Wildfire information

Wildfires are a major threat to human health. Smoke from wildfires is the largest source of particle pollution in Washington. Breathing in smoke causes wheezing and coughing, heart and lung disease, and death. The number of acres burned by wildfires each year is increasing as climate change reduces winter snowpack, and produces hotter and drier summer weather.

We monitor air quality conditions and forecast smoke levels. We also work with the Washington Departments of Natural Resources and Health, the U.S. Forest Service, and the National Weather Service to track wildfire smoke and protect Washington communities.

Learn more about how smoke affects your health.

Current air quality conditions

We track air quality using air monitors around the state. Our network of monitors continuously measures air pollution year-round. During wildfires, we may also add temporary monitors.

For more information about wildfire smoke conditions and smoke forecasts, go to the Washington Smoke Information Blog.

The colored dots on the map refer to the AQI levels of air pollution and related health warnings. Click on any dot to get detailed station information and air pollution data.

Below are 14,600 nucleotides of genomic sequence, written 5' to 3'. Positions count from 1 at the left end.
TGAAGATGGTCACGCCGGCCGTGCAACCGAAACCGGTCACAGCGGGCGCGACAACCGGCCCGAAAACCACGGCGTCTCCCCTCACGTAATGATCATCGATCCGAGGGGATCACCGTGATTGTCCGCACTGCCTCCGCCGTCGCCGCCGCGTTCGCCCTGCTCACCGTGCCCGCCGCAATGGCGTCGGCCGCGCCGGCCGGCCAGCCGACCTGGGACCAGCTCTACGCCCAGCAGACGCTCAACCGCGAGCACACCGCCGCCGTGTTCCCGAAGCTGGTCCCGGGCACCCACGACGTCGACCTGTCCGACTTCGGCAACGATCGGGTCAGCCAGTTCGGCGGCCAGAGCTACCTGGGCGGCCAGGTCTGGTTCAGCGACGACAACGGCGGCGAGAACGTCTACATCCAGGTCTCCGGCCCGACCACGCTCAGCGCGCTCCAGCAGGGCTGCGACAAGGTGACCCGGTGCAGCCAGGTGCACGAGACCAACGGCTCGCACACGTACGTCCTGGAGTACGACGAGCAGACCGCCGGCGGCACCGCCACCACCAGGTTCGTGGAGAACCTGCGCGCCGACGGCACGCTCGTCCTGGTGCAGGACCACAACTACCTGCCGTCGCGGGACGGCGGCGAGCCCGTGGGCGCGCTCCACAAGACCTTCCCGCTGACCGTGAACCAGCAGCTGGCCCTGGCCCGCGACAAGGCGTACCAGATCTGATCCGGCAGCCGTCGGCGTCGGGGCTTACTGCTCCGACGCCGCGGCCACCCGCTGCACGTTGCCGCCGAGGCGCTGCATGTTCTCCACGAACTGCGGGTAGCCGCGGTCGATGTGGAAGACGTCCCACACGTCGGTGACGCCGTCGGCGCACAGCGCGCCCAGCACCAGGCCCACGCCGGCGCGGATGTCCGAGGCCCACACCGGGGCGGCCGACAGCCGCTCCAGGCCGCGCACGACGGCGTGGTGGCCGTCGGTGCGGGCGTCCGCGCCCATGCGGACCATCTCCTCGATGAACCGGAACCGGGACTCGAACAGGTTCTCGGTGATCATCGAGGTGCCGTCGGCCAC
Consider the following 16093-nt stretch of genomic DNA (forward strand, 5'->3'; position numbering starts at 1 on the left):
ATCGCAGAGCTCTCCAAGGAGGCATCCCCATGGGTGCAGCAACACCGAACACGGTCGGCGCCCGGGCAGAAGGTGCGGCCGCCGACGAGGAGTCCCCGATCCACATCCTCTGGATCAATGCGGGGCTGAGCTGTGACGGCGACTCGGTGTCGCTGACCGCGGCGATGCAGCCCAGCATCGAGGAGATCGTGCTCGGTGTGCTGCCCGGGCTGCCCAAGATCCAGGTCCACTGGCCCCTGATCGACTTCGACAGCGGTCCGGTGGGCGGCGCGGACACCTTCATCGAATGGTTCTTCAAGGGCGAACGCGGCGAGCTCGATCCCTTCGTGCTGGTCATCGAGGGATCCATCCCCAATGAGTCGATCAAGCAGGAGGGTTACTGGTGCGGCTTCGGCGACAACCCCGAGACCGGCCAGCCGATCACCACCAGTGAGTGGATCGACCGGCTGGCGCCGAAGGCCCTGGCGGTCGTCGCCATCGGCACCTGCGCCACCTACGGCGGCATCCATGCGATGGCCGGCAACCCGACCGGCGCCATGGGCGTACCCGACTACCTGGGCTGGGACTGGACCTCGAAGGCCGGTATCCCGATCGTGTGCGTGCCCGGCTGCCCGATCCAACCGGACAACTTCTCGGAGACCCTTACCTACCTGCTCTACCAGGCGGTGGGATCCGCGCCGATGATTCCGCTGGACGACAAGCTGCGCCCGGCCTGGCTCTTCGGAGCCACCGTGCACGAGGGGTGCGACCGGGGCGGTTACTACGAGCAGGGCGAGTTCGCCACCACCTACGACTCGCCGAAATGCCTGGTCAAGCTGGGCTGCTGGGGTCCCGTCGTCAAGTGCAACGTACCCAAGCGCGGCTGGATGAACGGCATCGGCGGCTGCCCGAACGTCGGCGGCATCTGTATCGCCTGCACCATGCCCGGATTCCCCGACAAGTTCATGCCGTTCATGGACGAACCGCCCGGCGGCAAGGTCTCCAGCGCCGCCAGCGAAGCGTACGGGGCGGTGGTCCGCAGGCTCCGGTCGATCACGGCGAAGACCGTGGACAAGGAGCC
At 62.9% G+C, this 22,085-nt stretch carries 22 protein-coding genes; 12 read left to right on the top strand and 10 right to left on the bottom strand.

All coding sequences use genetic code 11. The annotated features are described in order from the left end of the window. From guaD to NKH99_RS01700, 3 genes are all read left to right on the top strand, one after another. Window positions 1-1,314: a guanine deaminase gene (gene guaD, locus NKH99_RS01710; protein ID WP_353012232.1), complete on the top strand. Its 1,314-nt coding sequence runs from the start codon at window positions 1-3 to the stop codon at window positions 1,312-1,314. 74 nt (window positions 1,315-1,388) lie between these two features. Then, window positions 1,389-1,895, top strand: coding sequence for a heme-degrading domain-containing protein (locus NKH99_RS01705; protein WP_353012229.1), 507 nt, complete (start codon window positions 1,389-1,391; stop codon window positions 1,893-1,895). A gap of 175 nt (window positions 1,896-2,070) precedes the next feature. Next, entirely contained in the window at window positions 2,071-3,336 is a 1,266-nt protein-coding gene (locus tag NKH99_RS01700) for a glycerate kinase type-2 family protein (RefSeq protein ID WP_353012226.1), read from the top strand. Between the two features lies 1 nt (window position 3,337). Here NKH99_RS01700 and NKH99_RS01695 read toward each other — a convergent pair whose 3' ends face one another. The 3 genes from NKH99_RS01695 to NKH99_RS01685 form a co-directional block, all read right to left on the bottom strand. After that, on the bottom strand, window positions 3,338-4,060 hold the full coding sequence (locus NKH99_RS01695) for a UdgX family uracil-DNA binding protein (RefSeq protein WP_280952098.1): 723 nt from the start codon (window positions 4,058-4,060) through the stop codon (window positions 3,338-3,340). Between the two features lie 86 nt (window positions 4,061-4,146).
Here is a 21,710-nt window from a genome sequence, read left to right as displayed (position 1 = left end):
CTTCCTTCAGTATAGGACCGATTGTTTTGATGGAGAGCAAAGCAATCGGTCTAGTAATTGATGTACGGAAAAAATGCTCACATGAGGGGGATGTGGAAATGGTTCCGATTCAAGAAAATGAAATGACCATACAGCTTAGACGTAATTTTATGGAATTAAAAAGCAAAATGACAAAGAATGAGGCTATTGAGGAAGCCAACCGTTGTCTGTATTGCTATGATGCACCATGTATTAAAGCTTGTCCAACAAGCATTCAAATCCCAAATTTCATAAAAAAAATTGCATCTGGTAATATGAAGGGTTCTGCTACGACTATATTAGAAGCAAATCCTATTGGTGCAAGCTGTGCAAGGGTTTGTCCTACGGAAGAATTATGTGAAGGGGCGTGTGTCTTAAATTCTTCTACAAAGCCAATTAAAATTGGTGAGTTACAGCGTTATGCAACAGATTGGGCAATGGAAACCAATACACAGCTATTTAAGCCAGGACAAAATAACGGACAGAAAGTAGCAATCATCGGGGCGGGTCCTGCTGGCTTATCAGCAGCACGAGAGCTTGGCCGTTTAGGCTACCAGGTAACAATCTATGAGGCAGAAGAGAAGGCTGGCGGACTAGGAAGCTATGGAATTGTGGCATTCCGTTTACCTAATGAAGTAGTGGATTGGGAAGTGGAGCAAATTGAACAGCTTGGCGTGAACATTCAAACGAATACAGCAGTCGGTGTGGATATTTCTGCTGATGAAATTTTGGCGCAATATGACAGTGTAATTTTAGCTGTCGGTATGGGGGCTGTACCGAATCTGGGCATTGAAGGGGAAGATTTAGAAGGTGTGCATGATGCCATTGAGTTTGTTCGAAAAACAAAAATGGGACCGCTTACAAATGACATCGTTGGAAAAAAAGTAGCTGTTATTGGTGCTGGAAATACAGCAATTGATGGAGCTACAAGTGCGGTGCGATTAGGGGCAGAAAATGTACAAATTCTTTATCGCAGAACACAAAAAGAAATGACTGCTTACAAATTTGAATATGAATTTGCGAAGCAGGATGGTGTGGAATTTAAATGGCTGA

This map uses EPA's Air Quality Index (AQI). There may be differences in the colors on this map and those on Washington's Air Monitoring Network. This is because Washington uses the Washington Air Quality Advisory (WAQA) index that is more protective of human health than the AQI. If the maps show different colors, use the map that shows more air pollution.

 

You can make a low-cost, yet effective, air cleaner.
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Got smoke?

Learn how to make a low-cost clean air fan. This simple fan-filter combination can reduce tiny, harmful particles in bad air — like wildfire smoke, wood smoke, dust, vehicle exhaust, and pesticide spray. Use it in a small room, with the windows and doors closed.

Smoke forecast

This map shows a forecast for smoke levels in areas across Washington. You can look at today's forecast or tomorrow's forecast to plan outdoor activities and reduce your exposure to air pollution. Colors on the map refer to the levels of air pollution and related health warnings.

Forecasts are based on information from: